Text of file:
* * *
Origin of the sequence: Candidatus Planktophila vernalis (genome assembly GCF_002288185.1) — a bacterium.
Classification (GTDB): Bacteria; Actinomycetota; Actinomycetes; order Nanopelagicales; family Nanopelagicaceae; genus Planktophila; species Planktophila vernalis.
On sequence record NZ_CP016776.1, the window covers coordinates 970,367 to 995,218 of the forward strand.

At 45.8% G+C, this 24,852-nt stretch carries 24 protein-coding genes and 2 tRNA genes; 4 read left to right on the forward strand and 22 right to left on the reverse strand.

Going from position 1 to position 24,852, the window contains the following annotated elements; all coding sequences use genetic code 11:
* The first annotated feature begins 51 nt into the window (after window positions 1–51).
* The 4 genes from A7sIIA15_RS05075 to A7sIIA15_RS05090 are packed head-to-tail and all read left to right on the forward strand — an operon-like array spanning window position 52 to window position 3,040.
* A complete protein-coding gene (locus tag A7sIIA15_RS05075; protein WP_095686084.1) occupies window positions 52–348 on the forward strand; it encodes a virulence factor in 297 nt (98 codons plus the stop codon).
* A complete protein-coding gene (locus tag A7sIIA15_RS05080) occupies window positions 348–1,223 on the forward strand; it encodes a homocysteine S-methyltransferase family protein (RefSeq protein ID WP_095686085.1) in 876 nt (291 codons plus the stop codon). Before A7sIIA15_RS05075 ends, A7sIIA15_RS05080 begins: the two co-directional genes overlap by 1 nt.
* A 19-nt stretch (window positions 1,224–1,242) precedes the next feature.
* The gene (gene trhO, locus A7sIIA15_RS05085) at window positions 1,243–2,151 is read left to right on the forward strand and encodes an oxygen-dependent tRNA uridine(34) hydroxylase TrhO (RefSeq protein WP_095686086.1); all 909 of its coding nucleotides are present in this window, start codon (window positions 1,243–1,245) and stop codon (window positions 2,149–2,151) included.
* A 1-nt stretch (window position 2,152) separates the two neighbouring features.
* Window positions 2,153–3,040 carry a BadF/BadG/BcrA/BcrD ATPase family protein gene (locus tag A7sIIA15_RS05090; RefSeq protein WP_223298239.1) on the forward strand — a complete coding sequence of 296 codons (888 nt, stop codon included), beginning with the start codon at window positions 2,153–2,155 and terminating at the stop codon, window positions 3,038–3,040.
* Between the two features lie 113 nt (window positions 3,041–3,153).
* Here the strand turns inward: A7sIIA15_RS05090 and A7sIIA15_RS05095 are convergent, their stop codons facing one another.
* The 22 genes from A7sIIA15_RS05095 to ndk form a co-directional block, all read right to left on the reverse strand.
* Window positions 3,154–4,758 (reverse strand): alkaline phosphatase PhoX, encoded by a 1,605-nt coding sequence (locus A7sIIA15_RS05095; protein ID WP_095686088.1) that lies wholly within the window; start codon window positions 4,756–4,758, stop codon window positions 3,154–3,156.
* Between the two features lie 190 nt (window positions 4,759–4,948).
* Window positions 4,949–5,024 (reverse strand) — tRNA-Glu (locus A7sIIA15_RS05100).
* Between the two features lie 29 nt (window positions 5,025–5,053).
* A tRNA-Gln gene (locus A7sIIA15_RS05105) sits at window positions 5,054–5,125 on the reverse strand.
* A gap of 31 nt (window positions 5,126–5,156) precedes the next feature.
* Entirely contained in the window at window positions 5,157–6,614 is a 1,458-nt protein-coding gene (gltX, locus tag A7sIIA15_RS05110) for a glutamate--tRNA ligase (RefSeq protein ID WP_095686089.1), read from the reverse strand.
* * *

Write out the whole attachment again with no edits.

Origin of the sequence: Candidatus Planktophila vernalis (genome assembly GCF_002288185.1) — a bacterium.
Classification (GTDB): Bacteria; Actinomycetota; Actinomycetes; order Nanopelagicales; family Nanopelagicaceae; genus Planktophila; species Planktophila vernalis.
On sequence record NZ_CP016776.1, the window covers coordinates 970,367 to 995,218 of the forward strand.

At 45.8% G+C, this 24,852-nt stretch carries 24 protein-coding genes and 2 tRNA genes; 4 read left to right on the forward strand and 22 right to left on the reverse strand.

Going from position 1 to position 24,852, the window contains the following annotated elements; all coding sequences use genetic code 11:
* The first annotated feature begins 51 nt into the window (after window positions 1–51).
* The 4 genes from A7sIIA15_RS05075 to A7sIIA15_RS05090 are packed head-to-tail and all read left to right on the forward strand — an operon-like array spanning window position 52 to window position 3,040.
* A complete protein-coding gene (locus tag A7sIIA15_RS05075; protein WP_095686084.1) occupies window positions 52–348 on the forward strand; it encodes a virulence factor in 297 nt (98 codons plus the stop codon).
* A complete protein-coding gene (locus tag A7sIIA15_RS05080) occupies window positions 348–1,223 on the forward strand; it encodes a homocysteine S-methyltransferase family protein (RefSeq protein ID WP_095686085.1) in 876 nt (291 codons plus the stop codon). Before A7sIIA15_RS05075 ends, A7sIIA15_RS05080 begins: the two co-directional genes overlap by 1 nt.
* A 19-nt stretch (window positions 1,224–1,242) precedes the next feature.
* The gene (gene trhO, locus A7sIIA15_RS05085) at window positions 1,243–2,151 is read left to right on the forward strand and encodes an oxygen-dependent tRNA uridine(34) hydroxylase TrhO (RefSeq protein WP_095686086.1); all 909 of its coding nucleotides are present in this window, start codon (window positions 1,243–1,245) and stop codon (window positions 2,149–2,151) included.
* A 1-nt stretch (window position 2,152) separates the two neighbouring features.
* Window positions 2,153–3,040 carry a BadF/BadG/BcrA/BcrD ATPase family protein gene (locus tag A7sIIA15_RS05090; RefSeq protein WP_223298239.1) on the forward strand — a complete coding sequence of 296 codons (888 nt, stop codon included), beginning with the start codon at window positions 2,153–2,155 and terminating at the stop codon, window positions 3,038–3,040.
* Between the two features lie 113 nt (window positions 3,041–3,153).
* Here the strand turns inward: A7sIIA15_RS05090 and A7sIIA15_RS05095 are convergent, their stop codons facing one another.
* The 22 genes from A7sIIA15_RS05095 to ndk form a co-directional block, all read right to left on the reverse strand.
* Window positions 3,154–4,758 (reverse strand): alkaline phosphatase PhoX, encoded by a 1,605-nt coding sequence (locus A7sIIA15_RS05095; protein ID WP_095686088.1) that lies wholly within the window; start codon window positions 4,756–4,758, stop codon window positions 3,154–3,156.
* Between the two features lie 190 nt (window positions 4,759–4,948).
* Window positions 4,949–5,024 (reverse strand) — tRNA-Glu (locus A7sIIA15_RS05100).
* Between the two features lie 29 nt (window positions 5,025–5,053).
* A tRNA-Gln gene (locus A7sIIA15_RS05105) sits at window positions 5,054–5,125 on the reverse strand.
* A gap of 31 nt (window positions 5,126–5,156) precedes the next feature.
* Entirely contained in the window at window positions 5,157–6,614 is a 1,458-nt protein-coding gene (gltX, locus tag A7sIIA15_RS05110) for a glutamate--tRNA ligase (RefSeq protein ID WP_095686089.1), read from the reverse strand.